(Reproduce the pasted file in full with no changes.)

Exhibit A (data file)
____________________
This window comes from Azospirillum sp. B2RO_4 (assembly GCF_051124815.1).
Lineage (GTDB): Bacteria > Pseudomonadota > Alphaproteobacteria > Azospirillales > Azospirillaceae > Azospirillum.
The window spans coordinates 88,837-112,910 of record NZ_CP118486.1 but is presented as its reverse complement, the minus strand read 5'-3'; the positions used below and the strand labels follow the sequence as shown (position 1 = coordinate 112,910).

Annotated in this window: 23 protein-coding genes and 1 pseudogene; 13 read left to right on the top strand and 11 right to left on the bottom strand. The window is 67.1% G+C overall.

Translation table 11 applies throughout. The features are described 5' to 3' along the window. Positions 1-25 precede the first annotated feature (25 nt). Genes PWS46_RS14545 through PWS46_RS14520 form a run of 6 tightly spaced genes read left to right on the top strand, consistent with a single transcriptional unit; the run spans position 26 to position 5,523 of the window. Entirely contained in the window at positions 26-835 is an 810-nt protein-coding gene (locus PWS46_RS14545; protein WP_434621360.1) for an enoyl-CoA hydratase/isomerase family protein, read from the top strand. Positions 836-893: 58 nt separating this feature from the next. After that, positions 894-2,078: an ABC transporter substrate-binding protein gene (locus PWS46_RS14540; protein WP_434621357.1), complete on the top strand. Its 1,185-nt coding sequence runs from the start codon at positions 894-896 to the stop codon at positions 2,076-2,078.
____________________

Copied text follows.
This window comes from Azospirillum sp. B2RO_4 (assembly GCF_051124815.1).
Lineage (GTDB): Bacteria > Pseudomonadota > Alphaproteobacteria > Azospirillales > Azospirillaceae > Azospirillum.
The window spans coordinates 88,837-112,910 of record NZ_CP118486.1 but is presented as its reverse complement, the minus strand read 5'-3'; the positions used below and the strand labels follow the sequence as shown (position 1 = coordinate 112,910).

Annotated in this window: 23 protein-coding genes and 1 pseudogene; 13 read left to right on the top strand and 11 right to left on the bottom strand. The window is 67.1% G+C overall.

Translation table 11 applies throughout. The features are described 5' to 3' along the window. Positions 1-25 precede the first annotated feature (25 nt). Genes PWS46_RS14545 through PWS46_RS14520 form a run of 6 tightly spaced genes read left to right on the top strand, consistent with a single transcriptional unit; the run spans position 26 to position 5,523 of the window. Entirely contained in the window at positions 26-835 is an 810-nt protein-coding gene (locus PWS46_RS14545; protein WP_434621360.1) for an enoyl-CoA hydratase/isomerase family protein, read from the top strand. Positions 836-893: 58 nt separating this feature from the next. After that, positions 894-2,078: an ABC transporter substrate-binding protein gene (locus PWS46_RS14540; protein WP_434621357.1), complete on the top strand. Its 1,185-nt coding sequence runs from the start codon at positions 894-896 to the stop codon at positions 2,076-2,078.